Date of Award


Document Type


Degree Name

Master of Science (MS)


Aerospace, Physics, and Space Sciences

First Advisor

David Fleming

Second Advisor

Ronnal Reichard

Third Advisor

Mirmilad Mirsayar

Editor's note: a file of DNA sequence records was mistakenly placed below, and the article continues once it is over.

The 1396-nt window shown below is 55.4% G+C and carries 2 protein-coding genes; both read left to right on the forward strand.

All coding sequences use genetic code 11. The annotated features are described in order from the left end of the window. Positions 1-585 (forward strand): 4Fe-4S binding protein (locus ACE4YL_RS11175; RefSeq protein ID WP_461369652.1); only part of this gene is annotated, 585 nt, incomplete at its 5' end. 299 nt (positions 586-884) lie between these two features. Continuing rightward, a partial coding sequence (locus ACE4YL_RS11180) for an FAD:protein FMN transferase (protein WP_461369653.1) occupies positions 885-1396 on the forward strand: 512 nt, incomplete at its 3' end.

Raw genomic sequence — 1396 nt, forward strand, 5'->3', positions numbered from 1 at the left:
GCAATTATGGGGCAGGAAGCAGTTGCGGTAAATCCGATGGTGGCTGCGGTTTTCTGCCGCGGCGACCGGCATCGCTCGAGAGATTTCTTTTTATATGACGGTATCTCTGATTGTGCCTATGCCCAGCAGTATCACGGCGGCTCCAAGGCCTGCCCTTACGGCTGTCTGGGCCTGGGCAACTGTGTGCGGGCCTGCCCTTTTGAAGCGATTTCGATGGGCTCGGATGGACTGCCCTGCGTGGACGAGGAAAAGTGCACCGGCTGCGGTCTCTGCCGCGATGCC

An experimental study is conducted on the progressive crushing behavior and the energy absorption during crushing of pultruded fiberglass tubes, initiated by two types of crush triggers, a previously tested crown trigger, and a new perforated trigger. These crush triggers are introduced at the loading end of a pultruded E-Glass/vinyl-ester, circular tube coupon. Coupons with various trigger diameters and number of holes are crushed under quasi-static compression, to evaluate the trigger effectiveness, crushing response, and energy absorption during sustained crushing. It is observed that all trigger types induced progressive crushing in the splaying mode, characterized by the formation of a debris wedge propagating between the tube wall and a series of fronds or petals on both sides of the tube wall. In terms of trigger response, crown triggers perform better than perforated triggers as the mean crushing load stabilizes and remains relatively uniform across a large displacement, with some periodic oscillations with a small amplitude. Perforated triggers also induced progressive crushing but at significantly lower loads as compared to crown triggers and with crushing load values oscillating with large amplitudes. A combination of a crown and bevel trigger is the most effective in reducing the initial load spike and maintaining a stable load during crushing. Crown triggers with smaller diameters displayed greater energy absorption than those with larger diameters when Specific Sustained Crushing Stress (SSCS) values are compared.


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